8 Ways To Deal With Seasonal Affective Disorder and Winter

The good news about Seasonal Affective Disorder (SAD) or the good ole’ fashioned winter blues is that it is easily treatable. The bad news is that too many of us wait until March and the dawning of spring before we recognise that we have been suffering with it and should have done something about it sooner. Consequently, it will have affected our moods & emotional well being, impacted our personal & professional lives and left us feeling cheated from enjoying the last 3-4 months of our existence. So let’s get ahead of the game this year and set about doing something to minimise the winter blues!

Here are a few tips I’ve gathered from a variety of different sources including people I’ve studied & worked with, friends & family and my own personal experience. Real people trying to cope with a very real condition!

1. Turn the lights on.  Does the only glow in the room come from the TV, your phone, or the computer screen?  Not good.  Light a candle, keep the curtains wide open until it becomes dark, and turn on extra lights in your home.  Light therapy is an actual thing. You might like to consider buying a light box or asking someone to buy one for you as an early Christmas present. There are a few different ones to choose from and they can be surprisingly effective.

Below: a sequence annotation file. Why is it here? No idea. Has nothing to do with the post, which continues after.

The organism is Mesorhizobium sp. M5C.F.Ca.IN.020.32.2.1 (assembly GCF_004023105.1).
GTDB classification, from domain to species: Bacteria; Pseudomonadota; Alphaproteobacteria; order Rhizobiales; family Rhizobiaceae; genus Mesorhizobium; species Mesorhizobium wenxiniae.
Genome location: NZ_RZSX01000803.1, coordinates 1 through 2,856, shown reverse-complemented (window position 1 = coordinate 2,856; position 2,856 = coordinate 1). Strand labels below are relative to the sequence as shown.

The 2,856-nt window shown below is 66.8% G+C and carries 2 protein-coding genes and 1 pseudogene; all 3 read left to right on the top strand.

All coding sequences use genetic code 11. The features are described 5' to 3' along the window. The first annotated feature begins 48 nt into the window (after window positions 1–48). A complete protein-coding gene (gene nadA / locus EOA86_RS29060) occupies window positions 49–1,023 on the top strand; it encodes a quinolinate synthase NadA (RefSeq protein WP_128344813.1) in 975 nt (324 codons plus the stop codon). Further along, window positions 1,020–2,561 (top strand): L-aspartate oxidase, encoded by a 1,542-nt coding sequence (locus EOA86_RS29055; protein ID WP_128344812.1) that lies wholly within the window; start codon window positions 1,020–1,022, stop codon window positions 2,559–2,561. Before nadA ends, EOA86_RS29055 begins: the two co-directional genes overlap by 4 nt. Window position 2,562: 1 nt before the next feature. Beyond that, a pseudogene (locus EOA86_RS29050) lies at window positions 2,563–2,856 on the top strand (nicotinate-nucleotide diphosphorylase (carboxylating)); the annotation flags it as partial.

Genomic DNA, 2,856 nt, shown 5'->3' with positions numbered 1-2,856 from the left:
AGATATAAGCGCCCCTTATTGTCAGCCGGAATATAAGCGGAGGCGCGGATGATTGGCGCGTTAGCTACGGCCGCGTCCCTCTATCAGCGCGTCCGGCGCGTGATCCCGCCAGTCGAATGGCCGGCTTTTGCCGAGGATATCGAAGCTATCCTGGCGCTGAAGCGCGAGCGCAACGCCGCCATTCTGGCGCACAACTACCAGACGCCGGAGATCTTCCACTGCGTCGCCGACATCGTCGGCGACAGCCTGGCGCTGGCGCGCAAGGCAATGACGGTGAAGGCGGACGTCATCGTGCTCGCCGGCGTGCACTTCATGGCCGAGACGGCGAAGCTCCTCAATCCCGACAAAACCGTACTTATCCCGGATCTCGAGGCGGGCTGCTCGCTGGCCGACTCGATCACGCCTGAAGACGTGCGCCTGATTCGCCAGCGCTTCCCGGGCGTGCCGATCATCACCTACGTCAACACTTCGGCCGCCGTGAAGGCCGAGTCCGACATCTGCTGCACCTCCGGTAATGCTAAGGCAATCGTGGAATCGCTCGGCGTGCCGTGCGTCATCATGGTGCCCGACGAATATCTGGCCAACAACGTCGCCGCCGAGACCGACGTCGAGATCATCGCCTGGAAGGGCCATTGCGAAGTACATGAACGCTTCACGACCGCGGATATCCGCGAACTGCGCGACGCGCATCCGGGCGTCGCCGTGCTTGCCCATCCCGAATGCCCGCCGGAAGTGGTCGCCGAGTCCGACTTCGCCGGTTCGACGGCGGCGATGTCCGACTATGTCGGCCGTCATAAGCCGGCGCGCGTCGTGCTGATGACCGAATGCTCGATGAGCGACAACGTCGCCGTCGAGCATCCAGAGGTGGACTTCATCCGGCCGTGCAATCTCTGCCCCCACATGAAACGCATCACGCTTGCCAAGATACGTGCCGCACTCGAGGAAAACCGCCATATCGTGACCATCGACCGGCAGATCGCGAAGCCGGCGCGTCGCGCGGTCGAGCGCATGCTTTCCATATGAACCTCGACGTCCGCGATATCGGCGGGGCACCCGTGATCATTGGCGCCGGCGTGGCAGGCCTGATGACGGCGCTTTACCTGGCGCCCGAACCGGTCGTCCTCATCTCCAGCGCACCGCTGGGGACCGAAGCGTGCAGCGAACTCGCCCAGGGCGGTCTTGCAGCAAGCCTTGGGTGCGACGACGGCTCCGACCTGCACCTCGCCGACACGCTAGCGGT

2.  Exercise. I know it’s annoying to hear this as a suggestion, and you’d be forgiven if you stopped reading this blog now, but please stick with me! I think it’s fair to say that everyone already knows that exercise is generally helpful; whether we like hearing it is another thing! But even doing just 10 minutes of exercise changes your brain chemistry and can boost your mood and can be done at home. Run up the stairs, dance to your favourite song in the kitchen, bend down to close the dishwasher door instead of flipping it up with your foot, and vacuum with your earphones to speed up the household chores. So much can be done without donning the Lycra and paying for a gym membership.